Mt. Washington—What’s more exciting for a biker than joining up with 55 motorcycles and rumbling across the Bluegrass State on a 120-mile ride? When that bike rally also helps raise nearly $4,100 for some of the state’s neediest kids.
More than 100 riders in all participated in the second annual “Ride & Shine” bike rally on June 7 to benefit Sunrise Children’s Services, co-sponsored by Choe Sergent, pastor of Junction City First Baptist Church in Danville, and Jamie Lawrence, pastor of Parksville Baptist Church, also in Danville. The route included stops at two of Sunrise’s campuses, Cumberland Adventure Program in Bronston and Woodlawn in Danville, before ending with a supper at Parksville.
The bikers, Corvette Club members and a special offering at Junction City First combined to contribute $4,095 for abused, abandoned and neglected children being cared for by Kentucky Baptists’ childcare agency. Sunrise currently cares for more than 650 children—83 of whom are at the Bronston and Danville facilities.
“The turnout was great,” Sergent reported. “Our sanctuary seats a little over 350 and there was not an empty seat in the house” for a service at Junction City that featured Sunrise’s president, Dale Suttles.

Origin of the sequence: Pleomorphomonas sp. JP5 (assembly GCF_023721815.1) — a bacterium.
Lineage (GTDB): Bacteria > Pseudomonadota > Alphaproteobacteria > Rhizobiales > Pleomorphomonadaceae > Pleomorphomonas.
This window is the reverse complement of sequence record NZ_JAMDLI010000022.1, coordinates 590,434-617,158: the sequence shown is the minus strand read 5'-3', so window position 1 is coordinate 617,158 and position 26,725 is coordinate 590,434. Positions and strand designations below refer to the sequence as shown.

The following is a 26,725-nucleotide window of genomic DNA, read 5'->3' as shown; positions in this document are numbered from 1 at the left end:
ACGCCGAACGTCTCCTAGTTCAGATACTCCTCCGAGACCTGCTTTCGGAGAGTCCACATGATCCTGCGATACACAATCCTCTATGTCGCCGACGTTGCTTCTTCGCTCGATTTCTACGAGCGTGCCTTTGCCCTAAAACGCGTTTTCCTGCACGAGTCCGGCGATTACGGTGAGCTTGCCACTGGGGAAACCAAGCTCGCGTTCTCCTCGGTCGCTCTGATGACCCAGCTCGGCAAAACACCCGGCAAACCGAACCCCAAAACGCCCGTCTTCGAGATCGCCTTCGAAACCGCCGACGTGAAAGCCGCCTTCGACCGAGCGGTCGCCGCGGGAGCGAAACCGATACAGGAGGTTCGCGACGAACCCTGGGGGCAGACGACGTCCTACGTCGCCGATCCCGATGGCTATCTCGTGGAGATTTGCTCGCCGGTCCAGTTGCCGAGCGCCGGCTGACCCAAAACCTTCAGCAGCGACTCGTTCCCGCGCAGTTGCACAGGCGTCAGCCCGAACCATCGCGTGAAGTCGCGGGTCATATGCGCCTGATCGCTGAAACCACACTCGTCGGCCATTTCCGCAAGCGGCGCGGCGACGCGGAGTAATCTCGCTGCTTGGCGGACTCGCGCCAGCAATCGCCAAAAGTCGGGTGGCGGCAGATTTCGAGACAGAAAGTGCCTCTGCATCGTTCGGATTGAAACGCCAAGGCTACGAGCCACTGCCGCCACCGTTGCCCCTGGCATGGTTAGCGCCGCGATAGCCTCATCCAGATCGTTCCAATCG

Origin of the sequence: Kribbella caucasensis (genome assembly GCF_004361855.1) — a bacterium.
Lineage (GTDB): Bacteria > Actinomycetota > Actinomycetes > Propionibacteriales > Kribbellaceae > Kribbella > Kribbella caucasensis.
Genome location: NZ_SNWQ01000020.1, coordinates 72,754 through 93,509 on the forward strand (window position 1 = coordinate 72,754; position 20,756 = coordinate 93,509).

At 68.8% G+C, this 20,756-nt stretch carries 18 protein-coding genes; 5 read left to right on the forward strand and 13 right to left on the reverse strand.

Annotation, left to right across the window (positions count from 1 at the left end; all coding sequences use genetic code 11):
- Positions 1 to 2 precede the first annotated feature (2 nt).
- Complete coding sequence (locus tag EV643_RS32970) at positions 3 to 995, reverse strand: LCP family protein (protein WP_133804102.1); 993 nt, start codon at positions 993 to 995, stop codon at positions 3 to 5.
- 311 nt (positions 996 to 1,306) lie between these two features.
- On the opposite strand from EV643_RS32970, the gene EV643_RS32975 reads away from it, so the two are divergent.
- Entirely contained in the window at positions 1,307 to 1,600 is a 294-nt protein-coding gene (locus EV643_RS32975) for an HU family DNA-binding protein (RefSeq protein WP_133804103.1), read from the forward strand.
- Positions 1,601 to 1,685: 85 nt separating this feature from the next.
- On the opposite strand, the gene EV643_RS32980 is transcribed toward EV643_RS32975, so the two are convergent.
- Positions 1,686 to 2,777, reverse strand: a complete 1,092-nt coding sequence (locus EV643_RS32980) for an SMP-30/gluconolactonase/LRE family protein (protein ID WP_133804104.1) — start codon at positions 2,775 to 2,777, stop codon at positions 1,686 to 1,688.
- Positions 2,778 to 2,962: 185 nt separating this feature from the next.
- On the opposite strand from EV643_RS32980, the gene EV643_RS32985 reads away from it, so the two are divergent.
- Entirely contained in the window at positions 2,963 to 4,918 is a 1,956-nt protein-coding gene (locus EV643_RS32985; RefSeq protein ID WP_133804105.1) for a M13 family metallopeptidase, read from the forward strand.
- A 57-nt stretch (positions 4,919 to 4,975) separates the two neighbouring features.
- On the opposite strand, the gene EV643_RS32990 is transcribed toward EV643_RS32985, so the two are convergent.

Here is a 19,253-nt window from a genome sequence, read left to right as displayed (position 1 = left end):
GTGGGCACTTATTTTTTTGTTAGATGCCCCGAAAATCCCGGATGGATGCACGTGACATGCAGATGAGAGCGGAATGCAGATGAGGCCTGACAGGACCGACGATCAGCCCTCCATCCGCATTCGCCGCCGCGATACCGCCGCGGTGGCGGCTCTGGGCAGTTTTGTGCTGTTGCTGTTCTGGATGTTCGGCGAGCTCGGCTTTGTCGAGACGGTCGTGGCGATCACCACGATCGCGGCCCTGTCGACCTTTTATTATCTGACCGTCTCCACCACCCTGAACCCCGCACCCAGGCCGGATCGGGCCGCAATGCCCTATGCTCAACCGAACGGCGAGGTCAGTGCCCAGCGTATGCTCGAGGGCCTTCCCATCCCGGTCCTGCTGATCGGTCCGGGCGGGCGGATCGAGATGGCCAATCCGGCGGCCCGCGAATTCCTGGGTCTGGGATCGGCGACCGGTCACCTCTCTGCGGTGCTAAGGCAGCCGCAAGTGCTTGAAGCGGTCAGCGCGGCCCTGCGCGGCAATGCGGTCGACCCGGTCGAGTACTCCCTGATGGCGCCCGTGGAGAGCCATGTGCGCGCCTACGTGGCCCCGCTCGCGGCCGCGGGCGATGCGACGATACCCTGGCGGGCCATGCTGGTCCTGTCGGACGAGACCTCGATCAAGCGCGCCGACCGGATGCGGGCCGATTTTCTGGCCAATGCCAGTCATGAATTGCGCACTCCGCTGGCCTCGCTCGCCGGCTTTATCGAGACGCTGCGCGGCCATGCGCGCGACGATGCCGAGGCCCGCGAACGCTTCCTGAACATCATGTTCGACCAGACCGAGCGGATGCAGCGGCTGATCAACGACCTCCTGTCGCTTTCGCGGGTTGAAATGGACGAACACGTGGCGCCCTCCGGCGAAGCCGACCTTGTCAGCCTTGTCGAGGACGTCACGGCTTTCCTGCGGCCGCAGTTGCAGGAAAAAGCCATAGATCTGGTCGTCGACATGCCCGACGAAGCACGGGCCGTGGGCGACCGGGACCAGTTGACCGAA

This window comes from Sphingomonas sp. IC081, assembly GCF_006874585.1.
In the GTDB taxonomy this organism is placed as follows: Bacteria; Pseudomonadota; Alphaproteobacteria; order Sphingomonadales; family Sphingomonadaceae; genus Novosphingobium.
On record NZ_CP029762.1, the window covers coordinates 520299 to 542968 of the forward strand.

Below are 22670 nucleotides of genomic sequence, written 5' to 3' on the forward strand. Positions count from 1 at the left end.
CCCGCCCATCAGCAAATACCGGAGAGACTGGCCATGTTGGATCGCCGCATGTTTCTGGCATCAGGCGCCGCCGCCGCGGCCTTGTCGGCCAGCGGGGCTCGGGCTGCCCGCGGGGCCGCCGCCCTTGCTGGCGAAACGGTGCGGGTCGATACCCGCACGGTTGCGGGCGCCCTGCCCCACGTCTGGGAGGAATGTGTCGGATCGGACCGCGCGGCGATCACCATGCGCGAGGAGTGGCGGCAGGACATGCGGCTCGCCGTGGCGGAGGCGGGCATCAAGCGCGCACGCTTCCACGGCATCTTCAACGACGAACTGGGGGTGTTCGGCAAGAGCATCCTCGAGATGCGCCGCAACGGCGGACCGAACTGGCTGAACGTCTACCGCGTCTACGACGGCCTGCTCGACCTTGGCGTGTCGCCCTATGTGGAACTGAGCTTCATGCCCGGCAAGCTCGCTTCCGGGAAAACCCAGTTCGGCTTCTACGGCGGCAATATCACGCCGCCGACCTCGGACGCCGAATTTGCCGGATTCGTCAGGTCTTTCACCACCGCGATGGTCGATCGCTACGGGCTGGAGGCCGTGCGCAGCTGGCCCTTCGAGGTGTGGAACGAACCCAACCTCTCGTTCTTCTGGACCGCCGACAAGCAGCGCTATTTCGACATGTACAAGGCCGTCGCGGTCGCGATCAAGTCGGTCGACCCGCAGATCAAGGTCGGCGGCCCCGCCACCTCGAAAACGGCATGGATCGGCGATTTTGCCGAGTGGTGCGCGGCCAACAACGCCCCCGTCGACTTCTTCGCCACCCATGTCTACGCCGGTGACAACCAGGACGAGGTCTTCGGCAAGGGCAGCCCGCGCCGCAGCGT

“We used our creative ministry team to do a painting during the service that sold in a silent auction afterward for $500,” he added.
While the turnout was good and the amount raised was great, the most impactful event of the ride was when the motorcycles thundered onto the Sunrise campuses and the riders saw the faces of the children looking on in amazement, Sergent said. “To be able to go to the campus and spend time with the children, to let them look at the bikes and sit in the Corvettes, is an action of love that communicates to these kids that they are cared about, valued and loved,” he added.
Lawrence agreed, “The heart of these bikers, joined with two churches, were shining examples of God’s amazing love for children. What a blessing to work together as a fellowship of believers for the good of those boys and young men.”
The event also turned out to be a unique affinity evangelism opportunity as a large portion of the bikers were from secular motorcycle clubs, the two pastors noted.
“The evangelism aspect of Ride and Shine communicated the gospel louder and more effective than any Sunday morning sermon,” Sergent said. “The community sees the motorcycles and hears them roaring out of the church parking lot, and they know that God is doing something there, and they come wanting to be a part of it.
During the Junction City worship service, Suttles shared Sunrise’s story with about 250 church members and bikers.
“What a wonderful day it was and what a beautiful picture to paint, having two churches come together, having bikers and car enthusiasts all participate in something very special for very special children,” Suttles said. “What a successful day!”
To sponsor an event supporting Sunrise, contact Randy Greene, Sunrise’s vice president for marketing and advancement. (WR)